Cool Solutions

ZENworks Next Generation – part 1



October 10, 2006 10:06 pm





In an earlier Cool Blogs post I set out my plan to describe the Next Generation of ZENworks. This is the first in that series – the History of ZENworks.

I have written this series of blog posts using my experience of describing the Next Generation of ZENworks to customers and partners. These are slightly longer posts than normal – I apologise in advance. I hope the content is informative and useful. I look forward to your comments and questions.

Written at: Waltham, MA

The History of ZENworks

Looking back. Product evolution.

As I have been working with customers and partners to describe the future of ZENworks I have found it useful to describe the evolution of ZENworks over the years and to use that context to understand why we are evolving the ZENworks architecture.

As many of you may remember, ZENworks traces its origins back to the days of NetWare 4.11 when the NetWare Application Launcher (NAL) and Workstation Manager were released. Soon these components were expanded, features were added and the first Zero Effort Networking for users – 1 – was released in 1998.

The ZENworks product line was expanded in 2000 with the release of ZENworks for Desktops 3 and the first release of ZENworks for Servers. ZENworks for Desktops 3 was a milestone release; it used ConsoleOne for the first time and was cross platform – supporting NetWare as well as Windows NT 4 and Windows 2000 server platforms.

ZENworks for Desktops 4 in 2002 added the Middle Tier server – allowing management across the internet and without requiring the Novell Client32 on managed devices.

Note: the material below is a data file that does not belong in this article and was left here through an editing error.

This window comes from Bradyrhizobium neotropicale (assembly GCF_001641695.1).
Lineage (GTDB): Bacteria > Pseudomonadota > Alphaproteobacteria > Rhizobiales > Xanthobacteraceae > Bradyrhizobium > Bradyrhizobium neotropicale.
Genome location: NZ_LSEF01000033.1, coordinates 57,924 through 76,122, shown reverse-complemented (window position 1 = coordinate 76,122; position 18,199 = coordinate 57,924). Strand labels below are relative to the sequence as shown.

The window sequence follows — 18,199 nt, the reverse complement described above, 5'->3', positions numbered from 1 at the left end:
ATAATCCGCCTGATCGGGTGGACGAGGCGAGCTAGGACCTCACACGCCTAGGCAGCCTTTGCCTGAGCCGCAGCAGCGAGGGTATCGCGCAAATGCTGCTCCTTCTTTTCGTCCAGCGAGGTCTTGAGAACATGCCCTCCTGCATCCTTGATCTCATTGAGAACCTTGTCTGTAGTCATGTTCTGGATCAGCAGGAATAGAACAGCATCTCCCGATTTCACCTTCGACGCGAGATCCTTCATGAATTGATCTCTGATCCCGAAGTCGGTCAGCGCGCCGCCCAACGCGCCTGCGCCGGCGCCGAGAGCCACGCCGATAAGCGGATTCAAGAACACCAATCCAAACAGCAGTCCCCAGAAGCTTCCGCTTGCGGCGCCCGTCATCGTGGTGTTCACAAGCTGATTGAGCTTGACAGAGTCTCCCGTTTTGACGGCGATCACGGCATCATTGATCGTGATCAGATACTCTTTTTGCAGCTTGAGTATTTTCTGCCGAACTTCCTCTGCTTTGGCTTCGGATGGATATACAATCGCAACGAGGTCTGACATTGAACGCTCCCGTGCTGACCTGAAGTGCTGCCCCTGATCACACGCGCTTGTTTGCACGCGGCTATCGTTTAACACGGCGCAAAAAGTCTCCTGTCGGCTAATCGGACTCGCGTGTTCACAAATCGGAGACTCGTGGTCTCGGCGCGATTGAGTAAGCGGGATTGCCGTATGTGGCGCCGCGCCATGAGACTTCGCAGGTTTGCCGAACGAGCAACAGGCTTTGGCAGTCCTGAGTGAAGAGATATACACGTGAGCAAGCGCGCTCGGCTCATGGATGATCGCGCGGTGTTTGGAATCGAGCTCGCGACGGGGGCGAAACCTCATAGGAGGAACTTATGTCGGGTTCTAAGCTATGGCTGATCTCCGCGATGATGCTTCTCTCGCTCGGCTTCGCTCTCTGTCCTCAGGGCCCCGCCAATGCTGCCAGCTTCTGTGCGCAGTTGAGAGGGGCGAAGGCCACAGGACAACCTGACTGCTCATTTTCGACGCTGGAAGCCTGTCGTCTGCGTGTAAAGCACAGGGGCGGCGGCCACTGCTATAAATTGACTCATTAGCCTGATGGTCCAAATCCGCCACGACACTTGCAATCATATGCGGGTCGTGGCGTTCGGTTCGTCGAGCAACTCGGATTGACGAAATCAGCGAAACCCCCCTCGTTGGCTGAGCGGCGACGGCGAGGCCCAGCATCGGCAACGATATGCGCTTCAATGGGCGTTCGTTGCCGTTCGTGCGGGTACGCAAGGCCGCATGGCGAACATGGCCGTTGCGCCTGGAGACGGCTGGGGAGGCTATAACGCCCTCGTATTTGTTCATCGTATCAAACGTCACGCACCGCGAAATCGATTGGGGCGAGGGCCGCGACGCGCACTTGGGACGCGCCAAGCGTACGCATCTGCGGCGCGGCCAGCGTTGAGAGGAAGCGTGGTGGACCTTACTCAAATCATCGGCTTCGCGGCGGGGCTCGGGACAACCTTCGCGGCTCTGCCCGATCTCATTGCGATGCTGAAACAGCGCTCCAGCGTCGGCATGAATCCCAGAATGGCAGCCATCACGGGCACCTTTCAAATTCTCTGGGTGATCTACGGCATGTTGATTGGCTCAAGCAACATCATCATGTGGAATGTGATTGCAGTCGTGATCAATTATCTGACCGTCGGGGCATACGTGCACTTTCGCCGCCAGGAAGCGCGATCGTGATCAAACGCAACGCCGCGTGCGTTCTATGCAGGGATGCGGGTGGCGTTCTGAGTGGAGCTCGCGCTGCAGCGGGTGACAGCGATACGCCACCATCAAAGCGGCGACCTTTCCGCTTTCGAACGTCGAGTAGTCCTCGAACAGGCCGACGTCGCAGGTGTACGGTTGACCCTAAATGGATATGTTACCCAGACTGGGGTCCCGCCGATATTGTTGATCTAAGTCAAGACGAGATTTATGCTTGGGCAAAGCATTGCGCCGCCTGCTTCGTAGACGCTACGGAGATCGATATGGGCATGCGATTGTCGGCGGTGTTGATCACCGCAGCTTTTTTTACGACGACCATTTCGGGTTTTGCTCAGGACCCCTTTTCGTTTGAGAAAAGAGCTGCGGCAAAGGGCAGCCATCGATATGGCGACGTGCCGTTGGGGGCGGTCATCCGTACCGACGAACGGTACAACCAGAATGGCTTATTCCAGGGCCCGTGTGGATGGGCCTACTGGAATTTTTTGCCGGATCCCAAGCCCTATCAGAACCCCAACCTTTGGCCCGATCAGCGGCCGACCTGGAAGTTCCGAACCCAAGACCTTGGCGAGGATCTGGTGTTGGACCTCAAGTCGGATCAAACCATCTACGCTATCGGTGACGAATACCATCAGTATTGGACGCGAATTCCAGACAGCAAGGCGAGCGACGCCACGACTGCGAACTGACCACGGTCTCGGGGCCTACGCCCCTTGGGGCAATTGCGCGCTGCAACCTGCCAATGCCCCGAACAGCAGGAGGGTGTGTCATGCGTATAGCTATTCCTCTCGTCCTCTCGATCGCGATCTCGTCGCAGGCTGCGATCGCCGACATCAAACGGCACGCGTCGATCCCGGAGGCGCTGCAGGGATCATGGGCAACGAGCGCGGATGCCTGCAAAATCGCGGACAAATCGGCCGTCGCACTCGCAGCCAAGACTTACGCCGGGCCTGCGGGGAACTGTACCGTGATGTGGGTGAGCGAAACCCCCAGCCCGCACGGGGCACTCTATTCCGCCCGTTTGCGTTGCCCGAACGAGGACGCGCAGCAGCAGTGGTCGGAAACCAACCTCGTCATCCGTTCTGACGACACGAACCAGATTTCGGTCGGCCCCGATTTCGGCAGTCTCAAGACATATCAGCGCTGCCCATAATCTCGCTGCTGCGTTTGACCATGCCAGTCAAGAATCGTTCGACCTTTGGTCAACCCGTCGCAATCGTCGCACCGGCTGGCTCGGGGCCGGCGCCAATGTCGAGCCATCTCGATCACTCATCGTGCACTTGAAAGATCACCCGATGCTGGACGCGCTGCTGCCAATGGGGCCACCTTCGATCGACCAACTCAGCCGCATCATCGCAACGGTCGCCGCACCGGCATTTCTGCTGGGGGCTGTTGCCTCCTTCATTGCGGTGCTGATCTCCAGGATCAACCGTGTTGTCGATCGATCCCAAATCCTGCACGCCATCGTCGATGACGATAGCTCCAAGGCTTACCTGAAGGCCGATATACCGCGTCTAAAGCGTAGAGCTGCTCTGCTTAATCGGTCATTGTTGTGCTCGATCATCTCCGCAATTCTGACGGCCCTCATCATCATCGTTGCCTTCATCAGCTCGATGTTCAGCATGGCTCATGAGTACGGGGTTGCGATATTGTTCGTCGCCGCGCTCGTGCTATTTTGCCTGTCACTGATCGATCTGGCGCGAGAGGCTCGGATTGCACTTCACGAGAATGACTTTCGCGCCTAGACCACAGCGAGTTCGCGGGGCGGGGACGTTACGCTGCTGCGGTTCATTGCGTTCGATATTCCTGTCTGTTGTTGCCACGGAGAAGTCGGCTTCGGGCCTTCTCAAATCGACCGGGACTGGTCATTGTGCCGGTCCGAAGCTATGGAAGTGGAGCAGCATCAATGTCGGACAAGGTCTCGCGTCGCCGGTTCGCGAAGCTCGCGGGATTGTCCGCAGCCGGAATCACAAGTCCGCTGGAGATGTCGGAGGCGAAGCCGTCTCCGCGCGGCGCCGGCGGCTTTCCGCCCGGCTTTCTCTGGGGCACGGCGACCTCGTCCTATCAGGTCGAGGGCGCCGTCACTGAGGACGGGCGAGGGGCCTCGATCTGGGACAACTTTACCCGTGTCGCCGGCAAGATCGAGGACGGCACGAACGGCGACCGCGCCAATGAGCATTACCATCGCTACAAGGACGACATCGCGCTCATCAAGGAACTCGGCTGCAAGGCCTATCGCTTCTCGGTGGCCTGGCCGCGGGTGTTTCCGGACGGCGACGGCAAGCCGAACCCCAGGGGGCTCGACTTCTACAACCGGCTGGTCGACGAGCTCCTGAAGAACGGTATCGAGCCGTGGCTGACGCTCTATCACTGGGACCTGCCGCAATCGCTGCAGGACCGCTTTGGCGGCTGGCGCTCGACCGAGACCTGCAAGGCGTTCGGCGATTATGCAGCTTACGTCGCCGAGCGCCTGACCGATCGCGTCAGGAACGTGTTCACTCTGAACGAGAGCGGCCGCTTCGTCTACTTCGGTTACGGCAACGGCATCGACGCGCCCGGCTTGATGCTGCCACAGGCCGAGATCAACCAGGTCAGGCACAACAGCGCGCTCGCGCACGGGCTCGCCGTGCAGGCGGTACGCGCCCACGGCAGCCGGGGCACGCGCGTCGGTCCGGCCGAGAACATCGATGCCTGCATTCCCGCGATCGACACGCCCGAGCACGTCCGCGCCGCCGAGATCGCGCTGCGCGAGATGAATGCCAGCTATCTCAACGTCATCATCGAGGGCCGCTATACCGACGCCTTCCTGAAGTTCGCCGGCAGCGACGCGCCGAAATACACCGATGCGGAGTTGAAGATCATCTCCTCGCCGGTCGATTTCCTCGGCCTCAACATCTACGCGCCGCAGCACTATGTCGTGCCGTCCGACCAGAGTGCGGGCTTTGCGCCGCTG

ZENworks for Servers continued to evolve adding close integration with ZENworks for Desktops and Tiered Electronic Distribution allowing vast scale for enterprise software distribution.

ZENworks historical roadmap

These architectures are still at the heart of ZENworks today. They have made ZENworks exceptionally successful.

Why so successful?

There are three main threads to the success of ZENworks:

Cross platform support

As I noted, cross platform support started with ZENworks for Desktops 3. Today ZENworks runs on NetWare, Windows, Open Enterprise Server and SLES. It supports a variety of databases. It manages Windows, Linux and Handheld devices.

Cost effective management

Time after time independent study shows that ZENworks costs less. Less to deploy, less to manage. Some of our most vocal reference customers stand up and state they manage tens of thousands of users with a team of a few people. ZENworks runs on your existing infrastructure, without requiring dedicated Windows servers or database servers.
The most telling aspect of the cost effectiveness of ZENworks is that once configured users and workstations will inherit their desired state by virtue of their business role, location or characteristics. ZENworks administrators regularly share that they ‘just create users, ZENworks does the rest’.

Best in class scalability and reliability

ZENworks uses Novell eDirectory as its backbone and store for all of its relationships, actions and objects. ZENworks also uses Tiered Electronic Distribution – part of ZENworks Server Management – to replicate applications and images across a heterogeneous enterprise. ZENworks inherently includes methods for failover, redundancy, load balancing as well as support for roaming and mobile users.